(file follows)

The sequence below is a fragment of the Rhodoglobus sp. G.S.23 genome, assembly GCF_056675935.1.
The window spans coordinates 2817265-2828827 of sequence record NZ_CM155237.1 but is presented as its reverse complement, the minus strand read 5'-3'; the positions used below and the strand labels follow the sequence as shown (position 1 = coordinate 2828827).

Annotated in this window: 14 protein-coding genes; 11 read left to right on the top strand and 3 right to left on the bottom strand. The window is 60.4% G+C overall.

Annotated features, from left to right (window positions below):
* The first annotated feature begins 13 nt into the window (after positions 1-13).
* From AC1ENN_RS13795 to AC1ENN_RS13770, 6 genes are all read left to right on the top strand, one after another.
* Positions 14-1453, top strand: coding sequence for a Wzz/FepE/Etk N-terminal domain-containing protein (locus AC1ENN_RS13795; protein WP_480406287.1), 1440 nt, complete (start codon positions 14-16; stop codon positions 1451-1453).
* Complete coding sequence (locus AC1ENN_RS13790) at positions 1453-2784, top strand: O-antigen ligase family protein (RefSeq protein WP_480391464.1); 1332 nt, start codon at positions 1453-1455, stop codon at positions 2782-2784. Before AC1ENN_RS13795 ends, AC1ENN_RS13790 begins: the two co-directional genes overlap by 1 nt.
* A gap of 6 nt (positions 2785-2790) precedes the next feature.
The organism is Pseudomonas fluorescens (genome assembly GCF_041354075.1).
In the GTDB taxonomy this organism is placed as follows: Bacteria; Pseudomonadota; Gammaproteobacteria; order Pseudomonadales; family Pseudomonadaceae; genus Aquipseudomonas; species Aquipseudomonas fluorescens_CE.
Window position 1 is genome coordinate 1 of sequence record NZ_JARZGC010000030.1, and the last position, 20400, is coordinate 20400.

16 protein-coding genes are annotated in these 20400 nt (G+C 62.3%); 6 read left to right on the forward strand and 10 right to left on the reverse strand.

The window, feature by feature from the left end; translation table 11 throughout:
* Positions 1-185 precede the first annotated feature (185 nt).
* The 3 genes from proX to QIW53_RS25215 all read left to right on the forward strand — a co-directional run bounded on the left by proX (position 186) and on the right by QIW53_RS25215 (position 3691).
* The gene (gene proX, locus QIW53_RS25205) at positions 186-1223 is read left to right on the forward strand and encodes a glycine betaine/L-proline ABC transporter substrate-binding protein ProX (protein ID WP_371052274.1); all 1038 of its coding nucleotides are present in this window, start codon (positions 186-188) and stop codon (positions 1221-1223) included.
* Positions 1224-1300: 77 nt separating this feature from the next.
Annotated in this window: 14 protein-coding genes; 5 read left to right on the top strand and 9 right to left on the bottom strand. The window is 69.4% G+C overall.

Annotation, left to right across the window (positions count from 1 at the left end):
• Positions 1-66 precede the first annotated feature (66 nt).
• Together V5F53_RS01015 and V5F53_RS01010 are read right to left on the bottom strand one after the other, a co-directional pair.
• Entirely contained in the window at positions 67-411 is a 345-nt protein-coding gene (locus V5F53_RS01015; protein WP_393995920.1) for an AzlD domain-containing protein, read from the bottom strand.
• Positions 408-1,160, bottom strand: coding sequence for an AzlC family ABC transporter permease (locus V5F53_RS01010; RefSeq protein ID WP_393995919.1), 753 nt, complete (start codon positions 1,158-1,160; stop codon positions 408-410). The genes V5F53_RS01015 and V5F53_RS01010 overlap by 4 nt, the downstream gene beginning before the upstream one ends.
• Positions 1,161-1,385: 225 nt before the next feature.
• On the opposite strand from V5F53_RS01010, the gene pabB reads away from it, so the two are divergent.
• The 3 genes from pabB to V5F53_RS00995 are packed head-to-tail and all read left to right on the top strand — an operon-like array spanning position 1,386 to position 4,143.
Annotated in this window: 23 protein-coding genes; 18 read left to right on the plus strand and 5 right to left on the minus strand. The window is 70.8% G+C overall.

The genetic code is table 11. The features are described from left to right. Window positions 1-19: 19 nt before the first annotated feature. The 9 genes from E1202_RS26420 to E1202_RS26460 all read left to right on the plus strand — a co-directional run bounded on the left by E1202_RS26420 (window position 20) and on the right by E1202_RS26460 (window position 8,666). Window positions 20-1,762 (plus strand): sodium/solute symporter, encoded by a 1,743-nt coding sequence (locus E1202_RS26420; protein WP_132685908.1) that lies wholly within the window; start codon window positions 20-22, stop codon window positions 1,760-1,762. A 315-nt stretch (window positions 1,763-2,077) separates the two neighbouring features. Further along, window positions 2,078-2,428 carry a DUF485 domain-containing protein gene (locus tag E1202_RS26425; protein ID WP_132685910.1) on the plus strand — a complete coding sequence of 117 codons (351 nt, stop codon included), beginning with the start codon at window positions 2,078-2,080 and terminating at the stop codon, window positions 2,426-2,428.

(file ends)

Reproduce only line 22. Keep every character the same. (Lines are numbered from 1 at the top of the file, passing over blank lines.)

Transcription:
• Together V5F53_RS01015 and V5F53_RS01010 are read right to left on the bottom strand one after the other, a co-directional pair.